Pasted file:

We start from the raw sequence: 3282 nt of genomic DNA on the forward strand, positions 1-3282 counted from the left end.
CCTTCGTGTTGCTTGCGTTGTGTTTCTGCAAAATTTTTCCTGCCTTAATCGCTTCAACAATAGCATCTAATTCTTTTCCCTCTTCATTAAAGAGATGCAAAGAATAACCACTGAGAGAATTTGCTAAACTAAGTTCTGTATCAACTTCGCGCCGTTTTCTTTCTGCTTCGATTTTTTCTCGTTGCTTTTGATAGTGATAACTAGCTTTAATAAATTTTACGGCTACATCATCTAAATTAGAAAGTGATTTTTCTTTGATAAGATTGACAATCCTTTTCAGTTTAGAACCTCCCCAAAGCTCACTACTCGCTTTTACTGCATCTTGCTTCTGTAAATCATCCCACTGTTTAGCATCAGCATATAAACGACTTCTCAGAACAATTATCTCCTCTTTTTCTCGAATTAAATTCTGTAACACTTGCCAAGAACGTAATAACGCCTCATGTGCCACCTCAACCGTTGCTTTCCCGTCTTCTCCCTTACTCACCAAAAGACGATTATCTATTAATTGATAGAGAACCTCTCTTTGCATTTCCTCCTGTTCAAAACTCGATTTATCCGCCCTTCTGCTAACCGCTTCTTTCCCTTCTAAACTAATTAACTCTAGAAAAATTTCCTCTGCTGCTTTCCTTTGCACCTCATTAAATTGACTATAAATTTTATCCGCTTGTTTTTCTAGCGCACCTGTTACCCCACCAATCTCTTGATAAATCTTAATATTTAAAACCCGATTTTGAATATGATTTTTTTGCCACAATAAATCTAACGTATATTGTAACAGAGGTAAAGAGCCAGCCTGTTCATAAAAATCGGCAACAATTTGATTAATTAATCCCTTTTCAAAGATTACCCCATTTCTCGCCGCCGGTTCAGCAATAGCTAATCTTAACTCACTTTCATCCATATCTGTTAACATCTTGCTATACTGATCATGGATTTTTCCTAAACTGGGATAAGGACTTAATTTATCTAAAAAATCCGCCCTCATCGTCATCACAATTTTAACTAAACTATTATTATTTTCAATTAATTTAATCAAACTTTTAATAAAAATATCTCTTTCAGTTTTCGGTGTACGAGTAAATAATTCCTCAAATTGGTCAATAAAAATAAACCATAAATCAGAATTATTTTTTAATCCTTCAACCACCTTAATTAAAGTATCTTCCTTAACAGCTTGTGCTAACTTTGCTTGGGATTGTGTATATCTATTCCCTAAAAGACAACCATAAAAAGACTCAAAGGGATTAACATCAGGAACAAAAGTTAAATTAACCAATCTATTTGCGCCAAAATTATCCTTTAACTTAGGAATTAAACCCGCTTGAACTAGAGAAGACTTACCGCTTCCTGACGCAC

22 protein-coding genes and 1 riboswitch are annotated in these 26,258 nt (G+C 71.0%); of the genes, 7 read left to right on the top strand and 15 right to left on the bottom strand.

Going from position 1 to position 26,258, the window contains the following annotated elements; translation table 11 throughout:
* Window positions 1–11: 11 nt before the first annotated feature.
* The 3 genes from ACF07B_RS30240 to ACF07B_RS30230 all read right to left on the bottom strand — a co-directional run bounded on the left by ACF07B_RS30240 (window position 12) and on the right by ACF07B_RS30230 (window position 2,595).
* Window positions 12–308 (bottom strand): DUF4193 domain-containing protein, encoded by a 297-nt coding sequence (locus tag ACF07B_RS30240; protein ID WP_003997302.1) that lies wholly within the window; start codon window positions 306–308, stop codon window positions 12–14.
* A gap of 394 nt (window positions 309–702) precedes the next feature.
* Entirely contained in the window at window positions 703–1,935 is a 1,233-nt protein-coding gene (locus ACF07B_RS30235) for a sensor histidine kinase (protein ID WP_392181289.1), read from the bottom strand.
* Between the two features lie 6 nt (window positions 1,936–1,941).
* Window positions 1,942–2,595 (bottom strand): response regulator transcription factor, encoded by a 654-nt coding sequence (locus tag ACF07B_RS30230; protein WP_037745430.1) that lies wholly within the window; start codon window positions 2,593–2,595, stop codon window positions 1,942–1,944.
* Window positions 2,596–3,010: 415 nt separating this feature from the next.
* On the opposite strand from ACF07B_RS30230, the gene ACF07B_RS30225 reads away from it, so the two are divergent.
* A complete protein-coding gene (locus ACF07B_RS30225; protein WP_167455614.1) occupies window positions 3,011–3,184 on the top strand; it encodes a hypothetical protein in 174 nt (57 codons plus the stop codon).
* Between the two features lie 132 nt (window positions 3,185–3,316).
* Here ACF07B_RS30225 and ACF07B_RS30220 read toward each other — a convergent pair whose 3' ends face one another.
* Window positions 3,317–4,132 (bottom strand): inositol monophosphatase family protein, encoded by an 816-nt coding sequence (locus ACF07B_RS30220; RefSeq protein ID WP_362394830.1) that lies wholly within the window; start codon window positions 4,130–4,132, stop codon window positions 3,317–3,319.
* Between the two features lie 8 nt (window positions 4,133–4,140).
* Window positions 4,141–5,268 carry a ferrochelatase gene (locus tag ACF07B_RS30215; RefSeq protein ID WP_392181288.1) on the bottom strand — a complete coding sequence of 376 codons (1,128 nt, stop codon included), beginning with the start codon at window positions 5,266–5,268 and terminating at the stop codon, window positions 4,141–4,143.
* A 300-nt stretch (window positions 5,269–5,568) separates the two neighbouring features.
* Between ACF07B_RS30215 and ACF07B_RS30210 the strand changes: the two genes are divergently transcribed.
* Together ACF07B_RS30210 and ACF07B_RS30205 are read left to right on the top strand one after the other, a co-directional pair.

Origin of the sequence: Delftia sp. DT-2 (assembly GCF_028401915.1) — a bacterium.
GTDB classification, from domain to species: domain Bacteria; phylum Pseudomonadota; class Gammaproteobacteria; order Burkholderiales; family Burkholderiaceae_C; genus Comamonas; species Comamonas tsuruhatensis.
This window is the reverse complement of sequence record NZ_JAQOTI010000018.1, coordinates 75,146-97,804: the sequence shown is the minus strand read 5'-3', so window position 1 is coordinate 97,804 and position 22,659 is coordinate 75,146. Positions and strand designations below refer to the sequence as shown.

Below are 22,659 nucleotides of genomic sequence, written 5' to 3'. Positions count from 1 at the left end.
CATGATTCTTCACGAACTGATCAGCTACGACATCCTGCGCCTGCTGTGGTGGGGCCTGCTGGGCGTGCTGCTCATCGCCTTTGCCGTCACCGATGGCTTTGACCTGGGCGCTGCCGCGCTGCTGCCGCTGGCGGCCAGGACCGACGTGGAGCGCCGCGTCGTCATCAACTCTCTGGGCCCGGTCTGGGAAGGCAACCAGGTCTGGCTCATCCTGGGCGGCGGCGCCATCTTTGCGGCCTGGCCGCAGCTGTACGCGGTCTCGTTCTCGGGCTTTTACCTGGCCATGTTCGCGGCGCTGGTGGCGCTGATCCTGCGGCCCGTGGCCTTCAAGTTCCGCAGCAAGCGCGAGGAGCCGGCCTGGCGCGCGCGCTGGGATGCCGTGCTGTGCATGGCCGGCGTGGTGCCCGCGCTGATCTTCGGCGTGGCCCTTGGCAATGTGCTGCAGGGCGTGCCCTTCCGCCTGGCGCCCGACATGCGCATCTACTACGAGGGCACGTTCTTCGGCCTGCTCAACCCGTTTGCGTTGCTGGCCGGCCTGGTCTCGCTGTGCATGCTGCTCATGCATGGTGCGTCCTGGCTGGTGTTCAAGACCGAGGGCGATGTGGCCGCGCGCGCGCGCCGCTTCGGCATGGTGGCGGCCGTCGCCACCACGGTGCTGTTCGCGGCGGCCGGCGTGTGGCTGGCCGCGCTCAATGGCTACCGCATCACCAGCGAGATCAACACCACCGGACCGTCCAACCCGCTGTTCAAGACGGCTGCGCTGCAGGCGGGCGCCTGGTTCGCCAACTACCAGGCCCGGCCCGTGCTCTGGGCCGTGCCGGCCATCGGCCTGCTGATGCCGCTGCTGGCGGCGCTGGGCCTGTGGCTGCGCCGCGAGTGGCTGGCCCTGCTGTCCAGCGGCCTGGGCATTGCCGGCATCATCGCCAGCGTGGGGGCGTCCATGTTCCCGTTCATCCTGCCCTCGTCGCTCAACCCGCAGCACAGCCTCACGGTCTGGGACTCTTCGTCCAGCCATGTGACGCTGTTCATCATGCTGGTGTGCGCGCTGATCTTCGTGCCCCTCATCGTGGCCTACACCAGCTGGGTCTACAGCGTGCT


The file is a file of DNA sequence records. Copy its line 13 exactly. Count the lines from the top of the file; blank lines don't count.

* On the opposite strand from ACF07B_RS30230, the gene ACF07B_RS30225 reads away from it, so the two are divergent.